Stop looking for answers, start looking for questions

We habitually look for answers to our challenges, the ‘silver bullet’ that will solve our problems. Tossed as we are on the waves on uncertainty we cast around frantically to find a lifeboat and an easy passage to safety.

If only life were that easy, eh? Well, it’s not. There aren’t any simple answers because we are trying to solve complex problems – if there was a simple answer then they’d be simple problems. What’s more, they are YOUR complex problems, framed by your (or your team’s) situation, personality, experience, skill etc.

You can use others’ experience, their models and concepts, but you have to apply them to your unique situation and find your answers. You do that by asking questions, hard ones. And answering them with honesty and rigour.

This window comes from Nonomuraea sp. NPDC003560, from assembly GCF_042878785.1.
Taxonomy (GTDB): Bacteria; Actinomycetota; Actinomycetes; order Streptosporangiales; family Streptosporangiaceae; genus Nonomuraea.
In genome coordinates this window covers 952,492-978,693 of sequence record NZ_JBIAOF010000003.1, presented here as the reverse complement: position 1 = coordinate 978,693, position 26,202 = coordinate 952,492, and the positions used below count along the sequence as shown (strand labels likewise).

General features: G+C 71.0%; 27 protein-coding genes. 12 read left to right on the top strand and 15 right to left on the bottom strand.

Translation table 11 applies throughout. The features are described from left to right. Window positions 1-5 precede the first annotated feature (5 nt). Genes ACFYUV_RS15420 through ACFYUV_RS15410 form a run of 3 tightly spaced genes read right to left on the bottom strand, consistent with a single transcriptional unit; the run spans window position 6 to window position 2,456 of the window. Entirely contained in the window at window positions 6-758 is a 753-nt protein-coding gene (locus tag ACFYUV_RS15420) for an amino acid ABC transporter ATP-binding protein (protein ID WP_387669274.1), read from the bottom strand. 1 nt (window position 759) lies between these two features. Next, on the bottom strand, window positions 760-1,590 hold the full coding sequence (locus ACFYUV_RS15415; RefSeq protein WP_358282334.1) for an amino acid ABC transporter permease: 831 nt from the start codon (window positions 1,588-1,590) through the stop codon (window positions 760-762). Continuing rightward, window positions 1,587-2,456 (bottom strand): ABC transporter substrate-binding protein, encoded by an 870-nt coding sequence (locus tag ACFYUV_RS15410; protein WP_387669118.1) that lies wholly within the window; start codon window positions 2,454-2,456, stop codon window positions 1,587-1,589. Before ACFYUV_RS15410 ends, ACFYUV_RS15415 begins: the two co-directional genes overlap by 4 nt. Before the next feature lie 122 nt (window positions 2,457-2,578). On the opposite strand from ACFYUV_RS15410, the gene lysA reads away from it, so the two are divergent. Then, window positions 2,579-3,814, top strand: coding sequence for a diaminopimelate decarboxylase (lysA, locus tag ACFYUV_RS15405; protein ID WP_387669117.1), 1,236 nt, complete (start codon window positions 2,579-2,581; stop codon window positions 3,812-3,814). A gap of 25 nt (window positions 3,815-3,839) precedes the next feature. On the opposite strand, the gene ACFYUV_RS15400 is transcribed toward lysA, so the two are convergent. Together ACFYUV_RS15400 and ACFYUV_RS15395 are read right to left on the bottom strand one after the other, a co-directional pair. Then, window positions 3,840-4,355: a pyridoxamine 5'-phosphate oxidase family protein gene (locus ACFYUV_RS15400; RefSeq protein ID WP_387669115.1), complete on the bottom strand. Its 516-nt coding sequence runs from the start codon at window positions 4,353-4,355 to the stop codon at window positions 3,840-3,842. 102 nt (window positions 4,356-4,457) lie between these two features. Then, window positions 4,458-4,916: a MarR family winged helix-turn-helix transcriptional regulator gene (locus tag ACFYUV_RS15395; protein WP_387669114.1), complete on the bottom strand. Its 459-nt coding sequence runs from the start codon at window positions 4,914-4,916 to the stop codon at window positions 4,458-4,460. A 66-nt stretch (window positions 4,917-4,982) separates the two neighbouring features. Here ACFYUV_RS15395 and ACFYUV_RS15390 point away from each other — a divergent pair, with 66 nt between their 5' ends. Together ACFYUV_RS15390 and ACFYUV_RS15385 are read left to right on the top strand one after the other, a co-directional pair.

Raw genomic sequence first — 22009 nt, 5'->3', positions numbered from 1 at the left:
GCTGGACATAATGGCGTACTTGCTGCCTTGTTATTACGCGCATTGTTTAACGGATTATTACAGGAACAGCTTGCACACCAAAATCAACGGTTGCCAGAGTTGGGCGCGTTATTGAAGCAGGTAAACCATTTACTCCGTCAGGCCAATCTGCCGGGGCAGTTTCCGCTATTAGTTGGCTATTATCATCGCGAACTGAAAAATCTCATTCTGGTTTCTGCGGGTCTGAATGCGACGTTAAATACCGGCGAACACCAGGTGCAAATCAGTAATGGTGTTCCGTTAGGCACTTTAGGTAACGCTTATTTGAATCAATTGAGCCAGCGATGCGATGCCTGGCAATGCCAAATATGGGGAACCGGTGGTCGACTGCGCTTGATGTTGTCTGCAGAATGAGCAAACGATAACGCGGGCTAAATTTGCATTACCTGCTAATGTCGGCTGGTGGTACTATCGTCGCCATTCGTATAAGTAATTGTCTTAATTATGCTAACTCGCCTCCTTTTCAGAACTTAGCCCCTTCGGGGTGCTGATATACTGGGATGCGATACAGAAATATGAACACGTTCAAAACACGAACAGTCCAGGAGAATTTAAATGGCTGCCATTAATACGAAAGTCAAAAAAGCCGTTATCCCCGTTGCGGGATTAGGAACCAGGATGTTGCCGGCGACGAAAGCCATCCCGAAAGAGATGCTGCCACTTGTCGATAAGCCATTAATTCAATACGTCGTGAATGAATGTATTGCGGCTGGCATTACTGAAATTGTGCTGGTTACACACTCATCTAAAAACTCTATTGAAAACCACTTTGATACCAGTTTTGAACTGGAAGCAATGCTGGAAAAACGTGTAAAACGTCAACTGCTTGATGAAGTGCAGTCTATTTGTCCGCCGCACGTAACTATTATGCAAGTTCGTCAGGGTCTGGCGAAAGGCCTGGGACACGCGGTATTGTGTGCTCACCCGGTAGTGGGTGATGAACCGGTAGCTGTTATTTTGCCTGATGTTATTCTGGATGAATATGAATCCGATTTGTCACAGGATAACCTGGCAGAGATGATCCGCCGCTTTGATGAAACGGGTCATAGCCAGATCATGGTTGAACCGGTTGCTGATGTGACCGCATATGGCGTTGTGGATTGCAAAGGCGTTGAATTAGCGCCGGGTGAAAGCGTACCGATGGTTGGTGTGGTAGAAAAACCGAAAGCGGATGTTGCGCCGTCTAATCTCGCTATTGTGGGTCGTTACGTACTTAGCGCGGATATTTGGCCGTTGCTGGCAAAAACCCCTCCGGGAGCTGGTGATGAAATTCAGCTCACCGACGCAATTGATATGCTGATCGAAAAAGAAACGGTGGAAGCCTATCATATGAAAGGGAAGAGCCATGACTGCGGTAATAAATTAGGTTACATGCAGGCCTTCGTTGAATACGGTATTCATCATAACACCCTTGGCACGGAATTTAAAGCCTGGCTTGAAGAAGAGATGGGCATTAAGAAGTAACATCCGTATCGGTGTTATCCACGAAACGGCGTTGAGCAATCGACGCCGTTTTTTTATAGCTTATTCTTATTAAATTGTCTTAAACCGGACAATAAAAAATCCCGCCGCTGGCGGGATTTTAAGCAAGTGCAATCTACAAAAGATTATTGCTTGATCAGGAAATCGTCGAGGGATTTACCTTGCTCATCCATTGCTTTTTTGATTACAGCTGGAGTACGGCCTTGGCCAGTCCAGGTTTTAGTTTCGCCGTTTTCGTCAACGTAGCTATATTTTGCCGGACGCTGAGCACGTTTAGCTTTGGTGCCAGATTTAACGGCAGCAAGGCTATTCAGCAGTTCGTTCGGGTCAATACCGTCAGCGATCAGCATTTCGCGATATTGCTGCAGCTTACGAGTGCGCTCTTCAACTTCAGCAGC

This desire to find the easy route, to get ‘the answer’ from someone else, is strong and persistent and MUST be resisted. For example, I was struck by this article “Mind the dogma about agile and lean” http://mindtheproduct.com/2012/05/beware-the-dogma-of-agile-and-lean/ , bemoaning the way that people are rigidly applying these methodologies. Now, the foundation of these approaches are to “be adaptable, embrace change and learn as you go what works for you and your team”. But so strong is the urge to follow a plan, to apply process rather than thinking, that they are being turned on their head and becoming dogma – the opposite of what was intended.

So stop looking for answers. It seems easier but it’s illusory. The ones you need aren’t out there.

Start looking for questions, and you will the find the answers you need. It may appear harder to start with but it’s the only way.

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